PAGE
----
212 E. Green Meadows Road #9, Columbia, Missouri, flyovercomo.com

Soft pretzels with Boursin fondue

IgnITe Wood FIre grIll LEnExA, kS. true to its name, most of the menu at Ignite Wood Fire Grill, which opened

Balkan TreaT Box

this spring in Lenexa, kansas, is prepared on the restaurant’s wood-fired grill. Corporate chef bradley gilmore says there’s a simple reason for that: it just tastes good. ignite uses oak for heat retention and cherry and pecan wood to imbue proteins like scallops, whitefish and chicken with soft fruit flavors. “With wood-fired cooking, you get higher heat, which gives you more texture on the outside of the protein and picks up the flavors from the burning wood,” gilmore says. almost every protein and vegetable hits the grill at some point, whether it’s charring the tops of green onions for potato soup or finishing the slow-roasted rotisserie chicken on the grill. “there’s also an element of atmosphere and entertainment,” gilmore says. “We have a chef’s counter at the open kitchen where you can sit 10 feet from the fire and watch what the guys do all night.”

ST. LOUIS. When Loryn Feliciano-nalic was developing the menu for Balkan Treat Box, there was one thing she knew she couldn’t go without: a wood-fired oven and grill. the food truck, which she launched in st. Louis this spring with her husband, edo, specializes in traditional bosnian cuisine, and the oven is essential to maintaining the authenticity of the recipes. balkan treat box serves just three items, which are served on bread made from scratch daily. “apart from the dough, the fire on which the bread is baked plays a huge role in quality,” Feliciano-nalic says. “it was a no-brainer; it’s airy and chewy and just a little bit burnt by the fire. you can’t replicate it.” the truck’s eye-catching pide is a wood-fired turkish flatbread stuffed with beef and cheese, then topped with ajvar, a spicy roasted red pepper relish, and kajmak, a condiment similar to clotted cream. “it’s so familiar and comforting,” she says. “that feeling, that flavor – it’s home.”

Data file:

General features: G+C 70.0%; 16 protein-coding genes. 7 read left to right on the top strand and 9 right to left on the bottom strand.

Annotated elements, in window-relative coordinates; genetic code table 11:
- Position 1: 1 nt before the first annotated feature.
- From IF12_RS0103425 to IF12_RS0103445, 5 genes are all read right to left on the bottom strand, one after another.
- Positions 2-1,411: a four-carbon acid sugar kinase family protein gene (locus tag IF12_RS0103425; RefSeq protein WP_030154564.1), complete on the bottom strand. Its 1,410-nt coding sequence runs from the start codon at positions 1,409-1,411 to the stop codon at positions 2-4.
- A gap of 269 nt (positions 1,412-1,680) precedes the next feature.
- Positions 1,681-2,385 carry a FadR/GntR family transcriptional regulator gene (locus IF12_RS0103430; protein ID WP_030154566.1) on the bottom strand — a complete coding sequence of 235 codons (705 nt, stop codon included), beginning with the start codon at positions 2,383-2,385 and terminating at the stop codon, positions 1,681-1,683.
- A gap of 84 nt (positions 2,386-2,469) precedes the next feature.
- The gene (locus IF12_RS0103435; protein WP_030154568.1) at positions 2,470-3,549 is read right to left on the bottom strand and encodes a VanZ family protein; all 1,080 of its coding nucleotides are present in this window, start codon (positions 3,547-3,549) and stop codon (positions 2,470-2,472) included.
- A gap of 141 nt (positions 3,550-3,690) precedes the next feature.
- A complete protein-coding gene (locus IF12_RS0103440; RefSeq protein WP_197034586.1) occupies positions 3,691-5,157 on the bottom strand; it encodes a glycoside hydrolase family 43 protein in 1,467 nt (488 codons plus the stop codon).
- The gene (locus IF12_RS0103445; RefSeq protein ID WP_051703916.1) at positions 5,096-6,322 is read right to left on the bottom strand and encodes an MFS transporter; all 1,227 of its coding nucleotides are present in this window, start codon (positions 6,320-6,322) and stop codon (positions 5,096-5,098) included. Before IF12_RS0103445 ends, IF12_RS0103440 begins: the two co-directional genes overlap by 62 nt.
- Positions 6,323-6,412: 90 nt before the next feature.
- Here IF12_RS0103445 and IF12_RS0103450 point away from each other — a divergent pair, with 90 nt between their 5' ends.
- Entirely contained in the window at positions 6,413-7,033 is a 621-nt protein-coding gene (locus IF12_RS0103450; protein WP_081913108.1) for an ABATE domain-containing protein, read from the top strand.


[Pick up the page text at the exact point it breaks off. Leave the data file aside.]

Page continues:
8721 Ryckert St., Lenexa, kansas, ignitewoodfiregrill.com

balkantreatbox.com

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asian CaFe Bar & Grill auRant in st ChaRles st Re e es am n et Vi d an #1 Chinese

County

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(636) 272-4429

http://www.asiancafebg.com/

Sun-Thur 11am-9pm Fri-SaT 11am-10pm CloSed 3pm-5pm mon-Fri

Fun Food, Happy People, Great Drinks! Cassoulet

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In addition to a handful of in-house brews, Brewery Emperial in Kansas City’s Crossroads Arts District serves a full menu of wood-fired fare, including shell-on shrimp, chorizo-black bean meatballs and grilled whole trout. Last fall, Manzo’s Wood-Fired Pizza hit the streets in Columbia, Missouri, serving sourdough pizzas cooked in under three minutes in a 900°F wood-fired oven – on wheels. At Michael and Tara Gallina’s much-hyped Vicia in St. Louis, the wood-fired hearth on the large covered patio imbues deep flavor into everything from charred shishito peppers to Berkshire pork. Thanks to the return of local chef Ken Baker, the food is getting just as much attention as the brews at Lawrence Beer Co. in Lawrence, Kansas. The menu is largely composed of shareable items made on a wood-fired grill in the open kitchen. No matter where you’re seated at Mike Randolph’s Público in University City, Missouri, you’ll be able to spot the custom oak-fired hearth, which turns out creative Mexican- and Latin American-inspired plates like whole fish, grilled sweetbreads with pineapple, agave and habanero; or grilled octopus with chorizo and paprika.